May 16, 2017

Lake Cowal in the last flood

Report by Malcolm Carnegie,

Photography by Malcolm Carnegie

Projects Manager – Lake Cowal Foundation

 

Commencing in late June 2016, flooding rains over much of inland NSW through to the end of October 2016 saw the Lachlan River and Bland Creek  fill Lake Cowal to a flood peak equivalent to that of 1990.

A flooded Bland Creek looking north to Lake Cowal

Once full, water flows from the north of Lake Cowal near Bogies Island into Nerang Cowal. From here, the Manna and Bogandillon Creeks flow into the Bogandillon Swamp and ultimately back into the Lachlan River.

Black Swans

When full, Lake Cowal covers an area of approximately 13,000 hectares with a length of 21 kilometres by 9.5 kilometres at its widest point, having a maximum depth of 3.5 metres, and taking a period of up to three years to dry mostly through evaporation, provided no significant inflows occur.

 

During the Spring/Summer/Autumn of 2016/17 a variety of waterbirds took the opportunity to breed in both the lignum areas and fringing river red gums of the lake. Species feeding and/or breeding in the various habitats of the lake included:

  • Royal Spoonbill and Yellow-billed Spoonbill;

    Royal Spoonbill

  • White-necked Heron and White-faced Heron;
  • Nankeen Night Heron;
  • Great Egret;
  • Little Black Cormorant, Little Pied Cormorant and Pied Cormorant;
  • Australasian Darter;
  • Eurasian Coot;
  • Australasian Grebe and Great Crested Grebe;

 

Red-necked Avocets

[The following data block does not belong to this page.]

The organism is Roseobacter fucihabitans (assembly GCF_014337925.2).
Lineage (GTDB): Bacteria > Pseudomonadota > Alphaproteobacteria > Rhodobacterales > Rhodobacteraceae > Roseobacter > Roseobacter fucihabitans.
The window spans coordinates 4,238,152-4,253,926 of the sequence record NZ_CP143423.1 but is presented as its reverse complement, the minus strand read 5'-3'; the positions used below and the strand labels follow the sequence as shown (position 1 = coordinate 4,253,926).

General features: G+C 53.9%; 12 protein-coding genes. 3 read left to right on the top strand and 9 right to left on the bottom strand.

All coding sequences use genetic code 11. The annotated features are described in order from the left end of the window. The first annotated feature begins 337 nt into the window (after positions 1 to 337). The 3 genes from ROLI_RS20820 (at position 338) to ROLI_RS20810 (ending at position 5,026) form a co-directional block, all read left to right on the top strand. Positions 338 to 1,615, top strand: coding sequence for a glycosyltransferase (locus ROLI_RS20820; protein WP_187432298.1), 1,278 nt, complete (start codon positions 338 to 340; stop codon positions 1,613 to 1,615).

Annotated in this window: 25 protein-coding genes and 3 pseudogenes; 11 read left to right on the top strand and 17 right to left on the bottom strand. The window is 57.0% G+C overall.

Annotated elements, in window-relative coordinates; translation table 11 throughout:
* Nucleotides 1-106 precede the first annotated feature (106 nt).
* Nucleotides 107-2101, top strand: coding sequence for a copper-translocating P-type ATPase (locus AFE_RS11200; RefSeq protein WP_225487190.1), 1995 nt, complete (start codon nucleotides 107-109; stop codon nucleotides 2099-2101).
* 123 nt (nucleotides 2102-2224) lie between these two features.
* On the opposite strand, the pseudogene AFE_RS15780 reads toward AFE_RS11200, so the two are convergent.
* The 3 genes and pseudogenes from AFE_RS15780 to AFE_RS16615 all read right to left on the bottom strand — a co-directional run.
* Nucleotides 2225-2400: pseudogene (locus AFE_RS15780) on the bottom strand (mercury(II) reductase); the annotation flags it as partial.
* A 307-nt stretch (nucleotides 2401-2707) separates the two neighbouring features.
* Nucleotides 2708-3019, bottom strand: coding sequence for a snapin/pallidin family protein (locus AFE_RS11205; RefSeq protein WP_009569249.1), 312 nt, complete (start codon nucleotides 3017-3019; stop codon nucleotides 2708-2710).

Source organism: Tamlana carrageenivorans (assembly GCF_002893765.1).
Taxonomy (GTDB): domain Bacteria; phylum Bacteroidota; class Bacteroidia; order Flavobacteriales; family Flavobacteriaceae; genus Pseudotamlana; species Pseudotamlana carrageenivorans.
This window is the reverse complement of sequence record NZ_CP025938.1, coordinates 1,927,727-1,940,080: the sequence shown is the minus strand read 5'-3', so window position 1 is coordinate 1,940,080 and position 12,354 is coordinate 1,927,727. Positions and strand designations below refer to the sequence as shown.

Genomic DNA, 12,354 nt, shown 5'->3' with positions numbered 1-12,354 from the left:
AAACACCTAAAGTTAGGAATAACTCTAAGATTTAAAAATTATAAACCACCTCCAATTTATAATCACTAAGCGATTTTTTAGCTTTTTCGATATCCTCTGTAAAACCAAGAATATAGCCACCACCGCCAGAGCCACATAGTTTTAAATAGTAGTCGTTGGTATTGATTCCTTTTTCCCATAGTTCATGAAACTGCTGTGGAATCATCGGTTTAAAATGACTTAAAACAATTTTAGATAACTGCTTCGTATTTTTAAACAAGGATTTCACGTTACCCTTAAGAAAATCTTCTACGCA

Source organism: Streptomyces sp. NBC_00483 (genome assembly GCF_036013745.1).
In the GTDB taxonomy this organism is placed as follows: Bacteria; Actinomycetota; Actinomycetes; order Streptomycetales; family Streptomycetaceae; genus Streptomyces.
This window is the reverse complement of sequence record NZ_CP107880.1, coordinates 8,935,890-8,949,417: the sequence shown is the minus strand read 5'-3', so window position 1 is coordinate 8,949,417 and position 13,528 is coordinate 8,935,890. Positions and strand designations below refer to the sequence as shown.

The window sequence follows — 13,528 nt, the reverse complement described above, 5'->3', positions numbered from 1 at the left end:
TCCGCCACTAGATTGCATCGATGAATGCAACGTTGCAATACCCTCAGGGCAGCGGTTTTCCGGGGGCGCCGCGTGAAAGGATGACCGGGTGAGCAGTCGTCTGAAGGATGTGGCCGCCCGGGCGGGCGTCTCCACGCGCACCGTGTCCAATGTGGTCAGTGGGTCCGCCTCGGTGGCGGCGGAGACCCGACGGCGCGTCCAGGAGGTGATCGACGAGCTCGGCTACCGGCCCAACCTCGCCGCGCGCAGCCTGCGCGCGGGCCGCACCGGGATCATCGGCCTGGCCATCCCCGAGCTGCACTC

Juvenile Nankeen Night-Heron

  • Red-necked Avocet;
  • Black Swan;
  • White-headed Stilt;
  • Whiskered Tern;
  • Sacred Kingfisher;

    Sacred Kingfisher

 

  • Plumed Whistling Duck, Pink-eared Duck, Blue-billed Duck, Chestnut Teal and Pacific Black Duck;

 

  • Plumed Whistling-Ducks

    Straw-necked Ibis

 

  • Australian White Ibis, Straw-necked Ibis and Glossy Ibis;

 

 

 

 

 

 

 

 

 

 

 

  • Magpie Goose observed and breeding for the first time since 1990.

 

Magpie Geese

White-necked Heron

 

 

 

 

 

 

 

 

 

 

 

 

Presently approximately 2,000 Australian Pelicans are fishing the shallower northern sections of Lake Cowal with the water level presently relatively stable through the winter months. With no further inflows, the lake is expected to have water in it through to the 2018/19 Summer.

 

Pelican-rookery; Nimmie-Caira

 

Pelican-rookery-Feb-17-Nimmie-Caira

 

Pelican rookery photographs were taken by by Vince Bucello at Nimmie Caira.

 

 

April 7, 2017

Members are invited to submit their favourite photographs

Members are invited to submit photographs they have taken and wish to have displayed on the club website or to have published in the newsletter. All photographs must be the work of the submitting member (for copyright reasons) and should be 640Kb  minimum size (so that they may appear in reasonable resolution) .  Photographs can be submitted by email at the following address: info@birdingnsw.org.au or to newsletter@birdingnsw.org.au

When submitting a photograph – or two – please indicate whether you would like to have it displayed on the website or in the newsletter.

 

Check out this video of the Malleefowl and its mound